Amazon.com Widgets





Publisher's Note:  

Quinn Andrews-Lee feels anything but mighty, and faces a dismal school year. His little sister outshines him athletically and socially, he yearns for a service award his peers disdain, and charismatic bigot Matt Barker's goal in life is to torment Quinn and lure his friends to the dark side. When Quinn reports an act of vandalism, he is accused of injuring Matt. Neally Standwell, a free-spirited new kid in Quinn's class, helps Quinn deduce who hurt Matt, but Matt would probably die—and would definitely lie—before admitting the truth.

Through events comical and poignant Quinn and Neally solve the right mystery just as everything seems to go wrong, thwart a bully without becoming one in turn, and realize that the fabled ability to belch the entire alphabet might very possibly trump any award ever presented at Turner Creek School.



This book was sent to Compass Book Ratings for review by Scarletta Press


The Mighty Quinn

by Robyn Parnell

Review Date:
05/13/2013

Recommended Age:
9+

Overall Rating:
***1/2

Profanity / Language Rating:

Violence / Gore Rating:
*

Sex / Nudity Rating:

Overall Review:  

THE MIGHTY QUINN by Robyn Parnell is published by Scarletta Publishers whose goal is to provide "exciting plots, educational twists, and literacy." THE MIGHTY QUINN displays all of these components.

 

The plot centers on the relationships between fifth-grade students at Turner Creek School in Hillsboro, Oregon.  The themes touch on bullying, tolerance, and conservation, but the most engaging element of the novel is its characters.

 

If you have experienced the fifth grade on any way, i.e. student, parent, grandparent, or teacher, you will recognize all the signs of that age group in the book's characters.  Quinn Andrews-Lee, one of the main personalities, is just trying to survive the year amid his own insecurities with himself and his loyal and not-so-loyal friends.  Looming over all Quinn's anxieties is Matt Barker, a pastor's son, who is willing to sink to any level to make Quinn's life miserable.  When the new student Neally Standwell arrives on the scene, life at Turner Creek School begins to change because Neally is not only smart and a true friend, she is fearless.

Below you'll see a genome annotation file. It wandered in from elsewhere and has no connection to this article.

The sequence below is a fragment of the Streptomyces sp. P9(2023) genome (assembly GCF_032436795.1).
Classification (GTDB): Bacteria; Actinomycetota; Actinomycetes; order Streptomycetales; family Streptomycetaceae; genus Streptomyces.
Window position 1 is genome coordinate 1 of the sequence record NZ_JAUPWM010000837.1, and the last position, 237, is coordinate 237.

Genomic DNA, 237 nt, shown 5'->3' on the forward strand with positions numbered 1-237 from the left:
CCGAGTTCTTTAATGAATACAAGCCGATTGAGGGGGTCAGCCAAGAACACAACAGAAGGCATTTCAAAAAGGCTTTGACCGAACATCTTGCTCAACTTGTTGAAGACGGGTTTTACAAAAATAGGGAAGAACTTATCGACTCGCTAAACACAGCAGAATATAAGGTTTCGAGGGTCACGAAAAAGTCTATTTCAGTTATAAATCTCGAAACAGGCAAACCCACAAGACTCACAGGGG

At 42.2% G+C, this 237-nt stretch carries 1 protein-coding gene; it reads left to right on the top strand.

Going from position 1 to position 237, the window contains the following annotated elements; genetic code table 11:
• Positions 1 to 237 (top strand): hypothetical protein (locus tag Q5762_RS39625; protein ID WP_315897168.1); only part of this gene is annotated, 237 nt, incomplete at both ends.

Ms. Parnell has included discussion questions at the end of the book which could be used in a class setting but easily adapted to a parent/child discussion.  At the beginning of the novel, there is also a graphic depiction of the numerous characters.

 

There is only one element about the novel that did not settle well with me.  The characters are well developed but Neally Standwell and her family are just too good to be true.  They are models for raising children with independence and unique learning experiences; the father is not the breadwinner but is a nurturer and has time to volunteer in the school and community; all of them practice those things that are environmentally correct besides being honest and fair and knowing exactly what to say in every situation.  This book is meant to educate but the perfection of this family was just a bit too much for me.

 

Young readers of THE MIGHTY QUINN will enjoy the drama, the victories, the humor, and the surprising conclusion. Adults will applaud the themes that are so timely in every American classroom.


Content Analysis:  

Profanity/Language: None


Violence/Gore:  Character purposely trips another student; character hits another to provoke a fight; character displays evidence of physical abuse.

 

Sex/NudityNone



Mature Subject Matter:  

Social Issues--racial, religious; child abuse.

 

 

 



Alcohol / Drug Use:  

None



Reviewed By Marilyn
No image available